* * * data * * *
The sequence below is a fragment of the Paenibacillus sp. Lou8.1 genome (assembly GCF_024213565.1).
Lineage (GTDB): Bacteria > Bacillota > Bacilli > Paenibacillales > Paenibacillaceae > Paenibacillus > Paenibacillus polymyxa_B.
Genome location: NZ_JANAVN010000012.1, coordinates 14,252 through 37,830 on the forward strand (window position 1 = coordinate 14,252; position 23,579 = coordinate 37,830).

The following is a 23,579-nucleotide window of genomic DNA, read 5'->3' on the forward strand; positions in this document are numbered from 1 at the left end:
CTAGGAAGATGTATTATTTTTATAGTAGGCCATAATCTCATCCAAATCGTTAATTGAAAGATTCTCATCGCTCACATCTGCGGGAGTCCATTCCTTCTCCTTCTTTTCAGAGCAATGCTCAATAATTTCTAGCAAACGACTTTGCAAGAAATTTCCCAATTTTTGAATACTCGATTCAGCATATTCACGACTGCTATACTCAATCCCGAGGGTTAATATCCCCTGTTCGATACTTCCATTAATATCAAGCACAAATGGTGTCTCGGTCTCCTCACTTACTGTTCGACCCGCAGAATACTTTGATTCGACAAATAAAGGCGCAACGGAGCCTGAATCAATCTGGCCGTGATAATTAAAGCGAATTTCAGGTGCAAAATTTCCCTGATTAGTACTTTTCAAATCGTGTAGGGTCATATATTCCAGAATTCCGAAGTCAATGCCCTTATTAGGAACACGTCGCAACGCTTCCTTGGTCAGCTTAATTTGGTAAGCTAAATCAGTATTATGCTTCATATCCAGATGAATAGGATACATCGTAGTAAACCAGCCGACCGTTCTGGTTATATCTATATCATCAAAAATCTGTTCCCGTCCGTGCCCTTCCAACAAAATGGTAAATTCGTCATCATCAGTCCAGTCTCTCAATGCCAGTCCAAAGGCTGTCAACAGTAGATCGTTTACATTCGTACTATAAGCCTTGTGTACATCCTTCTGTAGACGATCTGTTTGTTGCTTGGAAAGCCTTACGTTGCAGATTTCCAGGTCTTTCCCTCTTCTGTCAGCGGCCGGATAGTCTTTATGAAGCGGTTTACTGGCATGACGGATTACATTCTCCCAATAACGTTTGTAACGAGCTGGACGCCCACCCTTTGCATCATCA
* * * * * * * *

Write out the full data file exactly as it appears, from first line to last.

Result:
The sequence below is a fragment of the Paenibacillus sp. Lou8.1 genome (assembly GCF_024213565.1).
Lineage (GTDB): Bacteria > Bacillota > Bacilli > Paenibacillales > Paenibacillaceae > Paenibacillus > Paenibacillus polymyxa_B.
Genome location: NZ_JANAVN010000012.1, coordinates 14,252 through 37,830 on the forward strand (window position 1 = coordinate 14,252; position 23,579 = coordinate 37,830).

The following is a 23,579-nucleotide window of genomic DNA, read 5'->3' on the forward strand; positions in this document are numbered from 1 at the left end:
CTAGGAAGATGTATTATTTTTATAGTAGGCCATAATCTCATCCAAATCGTTAATTGAAAGATTCTCATCGCTCACATCTGCGGGAGTCCATTCCTTCTCCTTCTTTTCAGAGCAATGCTCAATAATTTCTAGCAAACGACTTTGCAAGAAATTTCCCAATTTTTGAATACTCGATTCAGCATATTCACGACTGCTATACTCAATCCCGAGGGTTAATATCCCCTGTTCGATACTTCCATTAATATCAAGCACAAATGGTGTCTCGGTCTCCTCACTTACTGTTCGACCCGCAGAATACTTTGATTCGACAAATAAAGGCGCAACGGAGCCTGAATCAATCTGGCCGTGATAATTAAAGCGAATTTCAGGTGCAAAATTTCCCTGATTAGTACTTTTCAAATCGTGTAGGGTCATATATTCCAGAATTCCGAAGTCAATGCCCTTATTAGGAACACGTCGCAACGCTTCCTTGGTCAGCTTAATTTGGTAAGCTAAATCAGTATTATGCTTCATATCCAGATGAATAGGATACATCGTAGTAAACCAGCCGACCGTTCTGGTTATATCTATATCATCAAAAATCTGTTCCCGTCCGTGCCCTTCCAACAAAATGGTAAATTCGTCATCATCAGTCCAGTCTCTCAATGCCAGTCCAAAGGCTGTCAACAGTAGATCGTTTACATTCGTACTATAAGCCTTGTGTACATCCTTCTGTAGACGATCTGTTTGTTGCTTGGAAAGCCTTACGTTGCAGATTTCCAGGTCTTTCCCTCTTCTGTCAGCGGCCGGATAGTCTTTATGAAGCGGTTTACTGGCATGACGGATTACATTCTCCCAATAACGTTTGTAACGAGCTGGACGCCCACCCTTTGCATCATCA